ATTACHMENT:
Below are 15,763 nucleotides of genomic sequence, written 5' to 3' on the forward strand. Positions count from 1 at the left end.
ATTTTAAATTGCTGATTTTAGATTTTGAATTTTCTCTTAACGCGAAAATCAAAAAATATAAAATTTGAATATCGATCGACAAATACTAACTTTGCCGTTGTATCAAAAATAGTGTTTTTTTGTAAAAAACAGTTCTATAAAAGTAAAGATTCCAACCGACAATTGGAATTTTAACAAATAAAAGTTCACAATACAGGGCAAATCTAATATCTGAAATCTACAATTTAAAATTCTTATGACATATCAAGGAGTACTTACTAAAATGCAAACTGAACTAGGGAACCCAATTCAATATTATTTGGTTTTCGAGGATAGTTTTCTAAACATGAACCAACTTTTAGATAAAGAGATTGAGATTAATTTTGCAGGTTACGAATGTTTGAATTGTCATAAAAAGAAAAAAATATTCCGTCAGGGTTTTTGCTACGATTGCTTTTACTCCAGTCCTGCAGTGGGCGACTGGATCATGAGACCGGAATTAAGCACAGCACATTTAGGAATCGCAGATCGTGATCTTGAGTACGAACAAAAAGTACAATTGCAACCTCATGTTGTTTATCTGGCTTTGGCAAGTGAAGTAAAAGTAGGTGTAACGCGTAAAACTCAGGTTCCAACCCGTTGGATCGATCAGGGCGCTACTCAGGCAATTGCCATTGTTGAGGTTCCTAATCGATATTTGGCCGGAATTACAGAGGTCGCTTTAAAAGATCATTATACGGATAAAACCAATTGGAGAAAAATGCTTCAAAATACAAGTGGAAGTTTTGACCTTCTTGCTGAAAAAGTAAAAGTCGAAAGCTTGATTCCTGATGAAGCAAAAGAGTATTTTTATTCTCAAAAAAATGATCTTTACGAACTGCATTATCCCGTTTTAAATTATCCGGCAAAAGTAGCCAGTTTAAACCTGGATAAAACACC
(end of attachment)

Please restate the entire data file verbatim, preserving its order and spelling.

Below are 15,763 nucleotides of genomic sequence, written 5' to 3' on the forward strand. Positions count from 1 at the left end.
ATTTTAAATTGCTGATTTTAGATTTTGAATTTTCTCTTAACGCGAAAATCAAAAAATATAAAATTTGAATATCGATCGACAAATACTAACTTTGCCGTTGTATCAAAAATAGTGTTTTTTTGTAAAAAACAGTTCTATAAAAGTAAAGATTCCAACCGACAATTGGAATTTTAACAAATAAAAGTTCACAATACAGGGCAAATCTAATATCTGAAATCTACAATTTAAAATTCTTATGACATATCAAGGAGTACTTACTAAAATGCAAACTGAACTAGGGAACCCAATTCAATATTATTTGGTTTTCGAGGATAGTTTTCTAAACATGAACCAACTTTTAGATAAAGAGATTGAGATTAATTTTGCAGGTTACGAATGTTTGAATTGTCATAAAAAGAAAAAAATATTCCGTCAGGGTTTTTGCTACGATTGCTTTTACTCCAGTCCTGCAGTGGGCGACTGGATCATGAGACCGGAATTAAGCACAGCACATTTAGGAATCGCAGATCGTGATCTTGAGTACGAACAAAAAGTACAATTGCAACCTCATGTTGTTTATCTGGCTTTGGCAAGTGAAGTAAAAGTAGGTGTAACGCGTAAAACTCAGGTTCCAACCCGTTGGATCGATCAGGGCGCTACTCAGGCAATTGCCATTGTTGAGGTTCCTAATCGATATTTGGCCGGAATTACAGAGGTCGCTTTAAAAGATCATTATACGGATAAAACCAATTGGAGAAAAATGCTTCAAAATACAAGTGGAAGTTTTGACCTTCTTGCTGAAAAAGTAAAAGTCGAAAGCTTGATTCCTGATGAAGCAAAAGAGTATTTTTATTCTCAAAAAAATGATCTTTACGAACTGCATTATCCCGTTTTAAATTATCCGGCAAAAGTAGCCAGTTTAAACCTGGATAAAACACC